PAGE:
Orioles Chris Davis Homers! (Daryll)

When Khris Davis appeared on the scene in 2013 with the Milwaukee Brewers, it was generally assumed that HE was the other Chris Davis. That season, the Orioles Chris Davis hit 53 home runs to go along with 138 RBI and a .286 batting average. He finished 3rd in the AL MVP voting. The Orioles won the AL East the following season while Chris dipped in all his categories, but was back in 2014 with 47 home runs. After 2015, the Orioles signed the 30 year old to a 7 year, $161M contract as it appeared his skill set mostly consisting of “swing really hard” would carry on. “Power is slump proof”, the old adage says.

The old adage did not know the 2018-2019 Chris Davis of the Baltimore Orioles.

Times have changed, and now it is Khris Davis who pops to mind when you hear Chris Davis, as he led the league in home runs with last season, his third straight season of 40+ home runs. Perhaps there are only so many home runs in the universe for two sluggers with the same phonetic name, not to mention trying to emulate the legendary Crash Davis of Bull Durham fame.

Meanwhile, as Giuseppe chronicled last week CDavis set the new all time mark for most hitless at bats dating back to last season. That was already after setting the record for lowest batting average in a season for a full time player at .168.

Now the good news. The streak is over as he got 3 hits Saturday! On top of that – today he hit a HOME RUN!

Perhaps Giuseppe and I missed it all along and indeed Chris Davis will become the AL comeback player of the year!?

Lost in some of this is of course the fact that Chris Davis is a human being. He is also just 33 years old, 2 years younger than myself and 18 older than Giuseppe for perspective. While my days of UCSD intramural glory are behind me, I can still flash the leather and swing the bat as shown below…

(Note to editor: make sure this is my home run from 2018 summer rec league)


The point is – as he got closer to the “record” of futility, it was perhaps especially disheartening to see it happen to someone who by all accounts works hard, is a good person, and of course we know that at some point he was very good – among the best – in hitting a baseball a long, long way. Do we want to celebrate such a fall or do we become no better than Romans cheering on Gladiators or perpetuate Crying Jordan memes??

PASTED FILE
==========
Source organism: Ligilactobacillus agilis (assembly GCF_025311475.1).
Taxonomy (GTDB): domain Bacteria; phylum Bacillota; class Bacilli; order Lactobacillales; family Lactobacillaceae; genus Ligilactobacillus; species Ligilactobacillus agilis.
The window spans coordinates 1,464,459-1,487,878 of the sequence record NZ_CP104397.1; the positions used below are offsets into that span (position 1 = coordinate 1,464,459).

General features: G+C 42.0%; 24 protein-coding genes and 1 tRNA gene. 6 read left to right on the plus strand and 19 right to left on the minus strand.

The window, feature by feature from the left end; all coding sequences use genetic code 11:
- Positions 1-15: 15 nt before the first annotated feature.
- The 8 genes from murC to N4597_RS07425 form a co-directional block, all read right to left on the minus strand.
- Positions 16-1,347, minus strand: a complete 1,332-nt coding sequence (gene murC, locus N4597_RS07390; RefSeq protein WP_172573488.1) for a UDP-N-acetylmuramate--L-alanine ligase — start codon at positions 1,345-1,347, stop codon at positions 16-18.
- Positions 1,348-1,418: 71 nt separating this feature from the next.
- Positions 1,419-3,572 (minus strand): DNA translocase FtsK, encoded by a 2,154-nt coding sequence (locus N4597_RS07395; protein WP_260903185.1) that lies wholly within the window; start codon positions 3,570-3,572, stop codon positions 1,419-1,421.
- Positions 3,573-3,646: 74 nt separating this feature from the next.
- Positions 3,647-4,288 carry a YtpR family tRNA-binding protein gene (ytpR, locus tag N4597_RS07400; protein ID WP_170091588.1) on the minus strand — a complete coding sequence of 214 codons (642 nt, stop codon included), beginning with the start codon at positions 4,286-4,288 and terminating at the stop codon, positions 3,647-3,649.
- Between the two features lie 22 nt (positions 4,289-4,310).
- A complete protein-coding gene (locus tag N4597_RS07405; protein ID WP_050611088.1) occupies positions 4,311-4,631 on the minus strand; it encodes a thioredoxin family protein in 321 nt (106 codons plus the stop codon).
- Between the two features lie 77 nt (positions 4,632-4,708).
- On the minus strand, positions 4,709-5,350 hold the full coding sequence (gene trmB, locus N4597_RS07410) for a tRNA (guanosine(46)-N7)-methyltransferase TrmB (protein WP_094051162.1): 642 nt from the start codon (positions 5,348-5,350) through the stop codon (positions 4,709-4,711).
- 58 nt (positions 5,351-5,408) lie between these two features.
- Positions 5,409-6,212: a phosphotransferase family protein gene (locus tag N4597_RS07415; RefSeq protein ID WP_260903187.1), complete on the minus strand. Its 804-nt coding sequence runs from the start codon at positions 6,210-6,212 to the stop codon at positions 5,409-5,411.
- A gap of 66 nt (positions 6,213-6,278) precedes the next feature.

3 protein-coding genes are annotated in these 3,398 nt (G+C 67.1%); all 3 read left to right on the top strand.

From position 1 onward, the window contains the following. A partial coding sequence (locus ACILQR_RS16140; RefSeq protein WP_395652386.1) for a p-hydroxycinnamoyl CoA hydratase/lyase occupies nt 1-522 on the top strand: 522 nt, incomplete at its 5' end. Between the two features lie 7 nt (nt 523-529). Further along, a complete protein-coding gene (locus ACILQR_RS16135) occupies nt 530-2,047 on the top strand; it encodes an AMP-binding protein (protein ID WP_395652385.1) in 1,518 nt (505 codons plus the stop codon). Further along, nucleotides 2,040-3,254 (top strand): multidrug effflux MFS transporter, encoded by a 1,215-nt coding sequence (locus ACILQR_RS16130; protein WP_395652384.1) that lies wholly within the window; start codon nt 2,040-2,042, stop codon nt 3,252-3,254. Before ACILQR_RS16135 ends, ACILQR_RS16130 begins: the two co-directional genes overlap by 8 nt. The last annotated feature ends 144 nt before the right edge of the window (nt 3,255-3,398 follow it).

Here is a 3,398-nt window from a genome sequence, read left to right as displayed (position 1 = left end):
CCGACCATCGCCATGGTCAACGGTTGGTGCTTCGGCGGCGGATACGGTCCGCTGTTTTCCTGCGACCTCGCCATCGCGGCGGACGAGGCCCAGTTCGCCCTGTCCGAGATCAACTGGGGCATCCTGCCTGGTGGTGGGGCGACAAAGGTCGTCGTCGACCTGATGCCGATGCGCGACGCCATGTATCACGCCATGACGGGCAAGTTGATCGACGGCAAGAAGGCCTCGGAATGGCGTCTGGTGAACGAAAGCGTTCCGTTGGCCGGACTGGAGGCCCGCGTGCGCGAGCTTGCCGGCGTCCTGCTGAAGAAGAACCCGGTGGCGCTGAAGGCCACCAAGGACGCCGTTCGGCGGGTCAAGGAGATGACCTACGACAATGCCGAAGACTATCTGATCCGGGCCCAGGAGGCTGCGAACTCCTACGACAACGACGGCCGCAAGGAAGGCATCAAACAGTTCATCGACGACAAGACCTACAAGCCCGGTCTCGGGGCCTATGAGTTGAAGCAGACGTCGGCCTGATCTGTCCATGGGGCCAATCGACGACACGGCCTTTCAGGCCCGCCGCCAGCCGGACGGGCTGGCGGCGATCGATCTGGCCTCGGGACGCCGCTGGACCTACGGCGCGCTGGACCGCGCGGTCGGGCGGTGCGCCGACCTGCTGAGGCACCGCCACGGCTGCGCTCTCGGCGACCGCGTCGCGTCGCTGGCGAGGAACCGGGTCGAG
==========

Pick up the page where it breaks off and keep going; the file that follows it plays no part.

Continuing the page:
As he whiffed his way towards the record books, the Baltimore crowds turned from the boo birds of Opening Day to supporting him. The fans coming to games 5 and 6 in Baltimore are no longer the fans who will catch one or two games a year. For a team whose biggest question concerns how many games they will lose this season, these fans show up whether the team is winning the American League East in 2014 or setting loss records in 2018. To them, players become like a family of sorts. We yell, we boo, we fight, but always at the heart of baseball has been something just a little sentimental.

We love when Ken Griffey Sr and Jr homer back to back.

We honor legendary manager Bobby Cox in his final game – both teams. (Sidenote: Get Well Soon)

We love that Jeter gets a walk off hit in his final AB.

When Stephen Piscotty homers in his first at bat after his mother’s death.

We love it then – when we see humanity in baseball. Life alongside excellence.

Chris Davis just endured a stretch of poor performance that most of us cannot imagine in our professional lives. We don’t want that. We can point to it as a symbol of a bad contract from the start (true) and the Orioles getting what they deserve, but even that is different than wishing bad luck on Chris Davis.

The true fans know this. They understand this. They have watched when he was the Chris Davis and will support him even now, as he becomes fully and completely the other Chris Davis.

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